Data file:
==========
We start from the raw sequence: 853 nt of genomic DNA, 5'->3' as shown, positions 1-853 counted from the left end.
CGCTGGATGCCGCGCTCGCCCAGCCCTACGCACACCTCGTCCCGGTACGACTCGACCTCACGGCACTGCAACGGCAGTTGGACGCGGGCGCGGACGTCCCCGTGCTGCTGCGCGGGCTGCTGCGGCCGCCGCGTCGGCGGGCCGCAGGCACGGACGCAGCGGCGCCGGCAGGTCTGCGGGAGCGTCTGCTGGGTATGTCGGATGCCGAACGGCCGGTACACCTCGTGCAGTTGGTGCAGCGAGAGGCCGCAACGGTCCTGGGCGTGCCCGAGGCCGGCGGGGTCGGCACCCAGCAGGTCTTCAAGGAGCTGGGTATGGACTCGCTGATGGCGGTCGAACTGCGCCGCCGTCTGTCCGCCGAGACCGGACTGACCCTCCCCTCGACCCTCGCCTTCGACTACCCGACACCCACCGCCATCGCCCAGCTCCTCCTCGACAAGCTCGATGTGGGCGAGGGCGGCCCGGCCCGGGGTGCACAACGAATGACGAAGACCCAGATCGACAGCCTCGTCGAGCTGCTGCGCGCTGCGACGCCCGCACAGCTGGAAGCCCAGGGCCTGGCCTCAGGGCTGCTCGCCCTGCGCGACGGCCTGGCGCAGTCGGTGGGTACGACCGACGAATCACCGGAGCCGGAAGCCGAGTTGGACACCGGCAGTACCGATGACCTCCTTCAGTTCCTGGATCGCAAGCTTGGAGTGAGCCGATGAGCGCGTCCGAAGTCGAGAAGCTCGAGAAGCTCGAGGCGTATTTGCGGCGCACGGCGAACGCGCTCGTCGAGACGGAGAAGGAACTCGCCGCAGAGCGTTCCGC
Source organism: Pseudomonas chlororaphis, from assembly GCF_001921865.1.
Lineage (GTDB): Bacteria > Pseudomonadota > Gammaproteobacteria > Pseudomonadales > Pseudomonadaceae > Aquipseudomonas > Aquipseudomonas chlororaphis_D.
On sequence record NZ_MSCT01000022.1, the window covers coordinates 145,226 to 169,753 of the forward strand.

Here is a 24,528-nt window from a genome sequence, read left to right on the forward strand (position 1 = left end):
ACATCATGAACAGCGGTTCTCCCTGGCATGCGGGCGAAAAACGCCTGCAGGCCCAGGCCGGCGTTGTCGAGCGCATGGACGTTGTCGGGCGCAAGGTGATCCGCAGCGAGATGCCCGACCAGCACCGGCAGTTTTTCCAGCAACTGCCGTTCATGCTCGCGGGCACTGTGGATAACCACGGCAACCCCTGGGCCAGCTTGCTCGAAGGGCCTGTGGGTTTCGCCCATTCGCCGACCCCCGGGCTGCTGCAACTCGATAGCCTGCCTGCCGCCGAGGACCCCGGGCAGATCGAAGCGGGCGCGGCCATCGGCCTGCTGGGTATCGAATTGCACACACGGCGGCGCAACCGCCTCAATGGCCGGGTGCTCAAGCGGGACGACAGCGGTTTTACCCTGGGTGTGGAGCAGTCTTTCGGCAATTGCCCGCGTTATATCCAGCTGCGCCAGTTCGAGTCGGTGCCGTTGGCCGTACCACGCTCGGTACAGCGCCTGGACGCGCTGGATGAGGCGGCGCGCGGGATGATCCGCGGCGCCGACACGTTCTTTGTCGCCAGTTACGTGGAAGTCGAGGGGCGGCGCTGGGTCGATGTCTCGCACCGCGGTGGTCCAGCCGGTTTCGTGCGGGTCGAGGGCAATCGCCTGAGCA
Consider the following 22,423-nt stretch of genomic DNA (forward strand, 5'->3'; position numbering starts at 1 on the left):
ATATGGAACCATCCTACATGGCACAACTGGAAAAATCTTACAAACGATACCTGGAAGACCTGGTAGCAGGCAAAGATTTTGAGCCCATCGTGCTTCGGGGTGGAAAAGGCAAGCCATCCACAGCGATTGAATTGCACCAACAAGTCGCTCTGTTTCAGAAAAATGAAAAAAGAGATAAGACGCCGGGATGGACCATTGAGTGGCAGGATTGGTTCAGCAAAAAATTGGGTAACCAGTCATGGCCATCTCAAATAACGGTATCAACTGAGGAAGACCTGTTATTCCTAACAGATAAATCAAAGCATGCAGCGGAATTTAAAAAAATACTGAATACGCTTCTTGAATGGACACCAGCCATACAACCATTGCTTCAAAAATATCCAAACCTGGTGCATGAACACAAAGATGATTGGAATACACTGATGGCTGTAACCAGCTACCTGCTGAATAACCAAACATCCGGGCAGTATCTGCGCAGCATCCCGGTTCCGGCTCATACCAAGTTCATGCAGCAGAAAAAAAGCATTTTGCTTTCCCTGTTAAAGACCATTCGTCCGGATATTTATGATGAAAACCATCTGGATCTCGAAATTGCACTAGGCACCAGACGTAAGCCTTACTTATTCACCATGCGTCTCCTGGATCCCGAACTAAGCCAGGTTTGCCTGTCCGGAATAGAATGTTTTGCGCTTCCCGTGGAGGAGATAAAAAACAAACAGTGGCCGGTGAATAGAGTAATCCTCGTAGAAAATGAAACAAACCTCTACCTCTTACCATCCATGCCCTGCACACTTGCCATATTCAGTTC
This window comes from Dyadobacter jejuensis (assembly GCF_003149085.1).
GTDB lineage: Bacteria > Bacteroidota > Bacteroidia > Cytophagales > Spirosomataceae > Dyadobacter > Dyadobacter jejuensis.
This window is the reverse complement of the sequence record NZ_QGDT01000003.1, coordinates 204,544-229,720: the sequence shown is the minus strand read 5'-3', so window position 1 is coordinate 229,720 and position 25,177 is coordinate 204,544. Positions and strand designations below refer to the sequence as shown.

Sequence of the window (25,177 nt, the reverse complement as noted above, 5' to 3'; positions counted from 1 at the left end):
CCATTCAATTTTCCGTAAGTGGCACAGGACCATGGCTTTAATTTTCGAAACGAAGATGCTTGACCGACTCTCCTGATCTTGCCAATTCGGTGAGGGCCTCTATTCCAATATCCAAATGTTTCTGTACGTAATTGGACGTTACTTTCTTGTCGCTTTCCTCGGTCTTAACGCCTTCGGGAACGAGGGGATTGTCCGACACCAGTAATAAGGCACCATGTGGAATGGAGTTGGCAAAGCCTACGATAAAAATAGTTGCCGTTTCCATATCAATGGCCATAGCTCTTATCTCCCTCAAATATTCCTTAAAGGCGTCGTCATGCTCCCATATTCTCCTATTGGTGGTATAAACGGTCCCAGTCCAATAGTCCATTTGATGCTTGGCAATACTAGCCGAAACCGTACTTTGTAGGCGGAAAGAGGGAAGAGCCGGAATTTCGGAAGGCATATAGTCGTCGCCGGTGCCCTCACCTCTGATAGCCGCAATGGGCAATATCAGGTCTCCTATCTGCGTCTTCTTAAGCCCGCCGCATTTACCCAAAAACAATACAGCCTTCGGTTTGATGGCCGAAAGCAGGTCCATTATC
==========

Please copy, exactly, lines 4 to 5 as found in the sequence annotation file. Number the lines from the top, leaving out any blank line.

Lineage (GTDB): Bacteria > Pseudomonadota > Gammaproteobacteria > Pseudomonadales > Pseudomonadaceae > Aquipseudomonas > Aquipseudomonas chlororaphis_D.
On sequence record NZ_MSCT01000022.1, the window covers coordinates 145,226 to 169,753 of the forward strand.